Inflation, the purchasing power crisis, global warming and now fuel shortages across the country… More than enough reasons to pay attention to your fuel consumption. And for many French people far from big cities, traveling by car is almost “mandatory”, whether to go to work, take the children to school or do the shopping. So when you can’t ride less, it’s about trying to ride better. To find out how, 20 minutes tried an eco-driving course.
An appointment is therefore made in Torcy (Seine-et-Marne) with Laurent Capillon, CEO of the Nouvelle Route, a specialist in eco-driving training. His mission from him? We learn in an hour clock in hand to drive burning as little fuel as possible. Not earned when we learn of our southern origins and our family’s reproaches about our hesitant and worrisome steering wheel. Yet Laurent, all good natured and easy familiarity, seems confident. On us and on himself: “In 80% of cases, the same big mistakes come back. »
Release clutch and brake
So we go for sixty minutes along the most beautiful departmental roads of the Ile-de-France and its 50 shades of pine trees. In general, the session is divided as follows: a few minutes of theory, a first drive without indication. Then a point with things to improve, and a second steering wheel much more efficient. “We take the opportunity to travel from the employee’s home to work, and in his own vehicle, to make the implementation of eco-responsible actions as easy as possible,” Laurent tells us. Nouvelle Route, which officiates at the IDF and PACA, attends to the companies that come to it to teach their employees, generally by company car or with gasoline included in the cost, to be economical.
But enough of contextualization, place on the road, direction Marne-la-Vallée. After fifteen minutes at the wheel, while he checks that Laurent’s gaze is not too critical, the latter stops us to take stock. Bingo, we checked almost all the wrong boxes. First complaint, the great classic of the foot constantly on the clutch: “Even when you think you’re not pressing, you stay a little on it and cause friction with the engine.” Result, a clutch pedal that will give up the ghost sooner and consume more fuel.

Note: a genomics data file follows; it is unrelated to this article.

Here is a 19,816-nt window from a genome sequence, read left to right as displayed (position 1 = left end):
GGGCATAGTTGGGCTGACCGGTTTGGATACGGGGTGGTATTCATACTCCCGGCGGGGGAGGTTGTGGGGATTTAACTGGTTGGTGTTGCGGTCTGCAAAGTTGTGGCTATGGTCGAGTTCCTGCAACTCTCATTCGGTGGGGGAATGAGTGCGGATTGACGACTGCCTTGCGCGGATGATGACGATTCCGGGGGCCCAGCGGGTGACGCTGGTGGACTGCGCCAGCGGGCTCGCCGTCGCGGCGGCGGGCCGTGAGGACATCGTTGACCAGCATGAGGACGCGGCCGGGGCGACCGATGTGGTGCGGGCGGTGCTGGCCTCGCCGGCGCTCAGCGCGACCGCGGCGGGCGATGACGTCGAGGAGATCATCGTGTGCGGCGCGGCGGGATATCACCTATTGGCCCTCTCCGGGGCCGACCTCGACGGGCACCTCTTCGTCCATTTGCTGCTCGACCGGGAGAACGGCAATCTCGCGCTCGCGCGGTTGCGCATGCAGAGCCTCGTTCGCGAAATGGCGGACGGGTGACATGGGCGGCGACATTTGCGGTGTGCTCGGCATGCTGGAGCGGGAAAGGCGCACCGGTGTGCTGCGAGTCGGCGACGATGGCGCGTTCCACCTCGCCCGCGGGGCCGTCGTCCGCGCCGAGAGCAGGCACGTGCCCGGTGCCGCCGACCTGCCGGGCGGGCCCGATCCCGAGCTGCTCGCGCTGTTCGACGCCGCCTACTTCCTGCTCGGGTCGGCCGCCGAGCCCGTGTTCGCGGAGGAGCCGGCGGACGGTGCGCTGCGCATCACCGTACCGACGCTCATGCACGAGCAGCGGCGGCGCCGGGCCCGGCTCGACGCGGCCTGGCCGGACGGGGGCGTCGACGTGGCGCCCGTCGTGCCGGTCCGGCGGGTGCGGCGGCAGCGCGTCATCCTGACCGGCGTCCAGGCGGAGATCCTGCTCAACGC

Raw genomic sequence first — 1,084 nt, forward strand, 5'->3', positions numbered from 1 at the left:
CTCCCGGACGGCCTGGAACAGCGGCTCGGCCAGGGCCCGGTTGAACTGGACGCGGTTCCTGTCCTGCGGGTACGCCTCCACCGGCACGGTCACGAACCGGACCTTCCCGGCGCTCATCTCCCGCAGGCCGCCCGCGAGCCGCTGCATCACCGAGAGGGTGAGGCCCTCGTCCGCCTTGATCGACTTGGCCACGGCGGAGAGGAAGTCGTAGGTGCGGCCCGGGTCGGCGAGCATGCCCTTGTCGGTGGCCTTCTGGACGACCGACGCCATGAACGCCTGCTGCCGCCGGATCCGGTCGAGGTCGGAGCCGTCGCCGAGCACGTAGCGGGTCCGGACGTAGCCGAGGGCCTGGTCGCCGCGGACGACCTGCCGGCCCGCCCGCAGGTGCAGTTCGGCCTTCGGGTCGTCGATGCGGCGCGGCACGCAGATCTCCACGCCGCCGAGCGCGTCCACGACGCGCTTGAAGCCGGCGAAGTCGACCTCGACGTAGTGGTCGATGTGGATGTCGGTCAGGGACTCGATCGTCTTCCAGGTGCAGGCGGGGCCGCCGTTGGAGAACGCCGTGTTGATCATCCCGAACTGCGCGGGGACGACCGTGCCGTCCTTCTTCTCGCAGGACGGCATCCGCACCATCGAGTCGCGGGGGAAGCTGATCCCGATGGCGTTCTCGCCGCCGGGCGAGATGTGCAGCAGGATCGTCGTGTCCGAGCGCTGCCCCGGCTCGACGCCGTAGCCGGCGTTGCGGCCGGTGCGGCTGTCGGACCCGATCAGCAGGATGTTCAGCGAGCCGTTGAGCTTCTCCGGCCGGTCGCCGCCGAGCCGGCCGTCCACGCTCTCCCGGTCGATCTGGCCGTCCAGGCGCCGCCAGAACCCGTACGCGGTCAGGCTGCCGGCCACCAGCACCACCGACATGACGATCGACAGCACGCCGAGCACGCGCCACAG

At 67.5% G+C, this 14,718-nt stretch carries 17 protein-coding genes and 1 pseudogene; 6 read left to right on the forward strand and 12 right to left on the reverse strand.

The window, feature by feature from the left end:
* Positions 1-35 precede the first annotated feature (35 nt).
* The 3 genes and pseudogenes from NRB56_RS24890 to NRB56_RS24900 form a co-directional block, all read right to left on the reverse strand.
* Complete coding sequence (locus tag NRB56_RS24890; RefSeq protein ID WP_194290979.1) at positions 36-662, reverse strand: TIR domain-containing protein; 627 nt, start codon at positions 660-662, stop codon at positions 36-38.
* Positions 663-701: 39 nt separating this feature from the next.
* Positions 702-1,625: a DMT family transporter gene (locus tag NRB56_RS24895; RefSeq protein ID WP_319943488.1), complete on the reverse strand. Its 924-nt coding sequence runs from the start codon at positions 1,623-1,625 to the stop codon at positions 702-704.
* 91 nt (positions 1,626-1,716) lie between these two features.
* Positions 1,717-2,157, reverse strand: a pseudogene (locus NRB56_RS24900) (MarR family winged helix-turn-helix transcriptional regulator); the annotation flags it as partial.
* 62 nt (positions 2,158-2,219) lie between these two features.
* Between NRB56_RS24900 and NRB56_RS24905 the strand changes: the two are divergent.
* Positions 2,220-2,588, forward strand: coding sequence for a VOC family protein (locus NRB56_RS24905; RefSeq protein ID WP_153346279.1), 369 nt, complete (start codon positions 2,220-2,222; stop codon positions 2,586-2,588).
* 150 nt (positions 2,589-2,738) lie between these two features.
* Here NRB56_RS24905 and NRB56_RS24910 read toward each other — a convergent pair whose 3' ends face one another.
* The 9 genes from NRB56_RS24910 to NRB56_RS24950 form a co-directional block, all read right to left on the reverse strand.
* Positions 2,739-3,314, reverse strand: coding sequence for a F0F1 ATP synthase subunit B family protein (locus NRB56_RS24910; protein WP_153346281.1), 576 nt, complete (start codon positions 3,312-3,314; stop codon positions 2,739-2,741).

Second point at which we are kindly knuckle-bumped: our lack of anticipation. Basically, we don’t look far enough ahead and improvise last-second braking or acceleration, not the greenest. “As soon as you see a red light, a roundabout or a stop sign, you can release the accelerator pedal without hitting the brakes,” advises Laurent. The little scientific name for the thing, injection cutoff, allows for natural braking with zero drop fuel consumption, a significant benefit. The Grail is to be able to go around without having hit the brakes even once.
A need for anticipation that is accompanied by a precise instruction: stop hitting the rear of the car in front. “If you follow it too closely, you suffer from its braking and pace changes,” which quickly forces you to slam on the brakes, a hated gesture in eco-driving. Therefore, it is necessary to learn to look ahead, to quickly identify future braking. A technique that, according to Laurent, makes driving more active and concentrated, and therefore less boring: “Our customers say that they are more relaxed behind the wheel and more attentive”.
A car always in motion
And precisely after we have crossed these famous roundabouts, stop signs and traffic lights, we are given one last technique, a little more counterintuitive: re-accelerating frankly instead of doing our famous acceleration technique very smoothly. “What we want is a car that has been released,” insists Laurent. For that, we will not hesitate to quickly change gear: 2 should come almost automatically, and 3, 4 and even 5 do not have to be asked. Instead of looking at our kilometers per hour, what interests us is the engine revolutions: from 2,000 in a diesel and 2,500 in a gasoline, we change gear without being asked.
Come on, it’s time to see if we’ve improved. Look ahead, take your foot off the clutch, and drive as smoothly as possible. This time, Laurent takes us back in case of uneco driving, allowing us to improve. Another visit to the roads of Ile-de-France before parking and going through the dreaded toll.
And we’re doing pretty well. In our first pass we were going at an average of 47 km/h with a consumption of 8.8 liters per 100 kilometers. The second, we go to 50 km/h, with a consumption of 6.6 liters per 100. Yes, we even drive faster: “Except for long journeys on highways or motorways, we do not recommend driving slower, which is frustrating in day to day and it is not necessarily very profitable. The idea, once again, is not to drive less, or slower, but to drive better”.
Two or three last pieces of advice by the way -check the tire pressure well and don’t overload the car, any extra weight will consume more fuel-, one last promise to drive cleaner, and here we are, in just an hour, so as not to get too close never. roundabouts the same way again.
#ecological #driving #spend #gasoline